* Annual inflation rises to 2.4 pct in June, core at 1.8 pct
* Wholesale sales climb 2.2 pct in May
* Data sends Canadian dollar to one-week high
By David Ljunggren and Leah Schnurr
OTTAWA/TORONTO, July 18 (Reuters) - Canada’s annual inflation rate edged up to a 28-month high in June, the second month in a row it has exceeded the Bank of Canada’s target, posing a challenge to the central bank’s view that recent strength in prices is temporary.
Annual inflation rose to 2.4 percent last month, Statistics Canada said on Friday, the highest rate since the 2.6 percent seen in February 2012. It also surpassed forecasts for inflation to hold at May’s 2.3 percent level.
The Bank of Canada’s closely watched core inflation rate, which strips out the prices of some volatile items, increased to 1.8 percent from 1.7 percent the month before, making it the highest since June 2012.
The increase comes just two days after the Bank of Canada - which has long fretted about the risks of low inflation - said the recent surge is temporary and forecast that the overall inflation rate will drop below the bank’s 2.0 percent target next year.
The rise in inflation, combined with separate data that showed surprisingly strong wholesale sales in May, pushed the Canadian dollar to a one-week high.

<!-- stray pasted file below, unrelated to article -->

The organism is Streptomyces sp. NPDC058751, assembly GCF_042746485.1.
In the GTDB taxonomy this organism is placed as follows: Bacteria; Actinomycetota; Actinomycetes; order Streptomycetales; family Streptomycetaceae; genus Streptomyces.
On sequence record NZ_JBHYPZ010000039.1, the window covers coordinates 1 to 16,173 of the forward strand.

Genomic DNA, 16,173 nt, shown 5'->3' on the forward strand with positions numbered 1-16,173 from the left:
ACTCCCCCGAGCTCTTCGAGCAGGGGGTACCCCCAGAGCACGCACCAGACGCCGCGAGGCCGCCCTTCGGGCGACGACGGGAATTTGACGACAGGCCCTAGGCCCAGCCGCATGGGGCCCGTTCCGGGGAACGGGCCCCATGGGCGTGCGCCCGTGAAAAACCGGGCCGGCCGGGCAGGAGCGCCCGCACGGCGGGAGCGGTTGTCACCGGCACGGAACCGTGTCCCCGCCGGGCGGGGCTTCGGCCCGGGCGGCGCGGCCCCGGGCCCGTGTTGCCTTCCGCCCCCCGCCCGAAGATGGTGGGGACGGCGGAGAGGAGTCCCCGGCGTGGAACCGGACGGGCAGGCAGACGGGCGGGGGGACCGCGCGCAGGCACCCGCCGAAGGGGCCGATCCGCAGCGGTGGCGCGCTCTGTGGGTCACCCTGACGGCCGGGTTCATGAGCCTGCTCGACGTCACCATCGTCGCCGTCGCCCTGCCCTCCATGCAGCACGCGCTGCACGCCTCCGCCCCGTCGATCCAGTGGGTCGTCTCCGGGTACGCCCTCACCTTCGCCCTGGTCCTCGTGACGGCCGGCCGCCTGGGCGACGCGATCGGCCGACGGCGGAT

The reports will further dampen any concern the Bank of Canada has about inflation being too low, said Doug Porter, chief economist at BMO Capital Markets in Toronto.
“In fact, if anything it casts a shadow of a doubt on just how transitory this runup in inflation actually is,” Porter said. “It doesn’t look that transitory to me, it seems, if anything, to be sticking.”
Still, analysts do not expect the report to alter the Bank of Canada’s view for now.
“Near-term price gain should ultimately be seen as transitory, just given that the broader growth outlook is somewhat softer than expected,” said Ian Pollick, fixed income strategist at RBC Capital Markets in Toronto. “Economic slack should, at some point, absorb some of this near-term strength.”
The central bank has kept its key interest rate frozen at a near record low 1.0 percent since September 2010 and says it will not consider a hike until inflation picks up and the sputtering economy recovers.
Rising prices for shelter, food and transportation were largely responsible for the increase in the annual inflation rate. Prices for shelter and food both rose by 2.9 percent from a year earlier.
A separate report from Statistics Canada showed wholesale sales jumped by an unexpectedly high 2.2 percent in May to a record C$52.58 billion ($49.14 billion). April’s month-on-month gain was revised up to 1.4 percent from an initial 1.2 percent.
The motor vehicles and parts subsector rose 9.8 percent in May, accounting for most of the overall gain.
$1=$1.07 Canadian Additional reporting by Andrea Hopkins and Solarina Ho in Toronto; Editing by Peter Galloway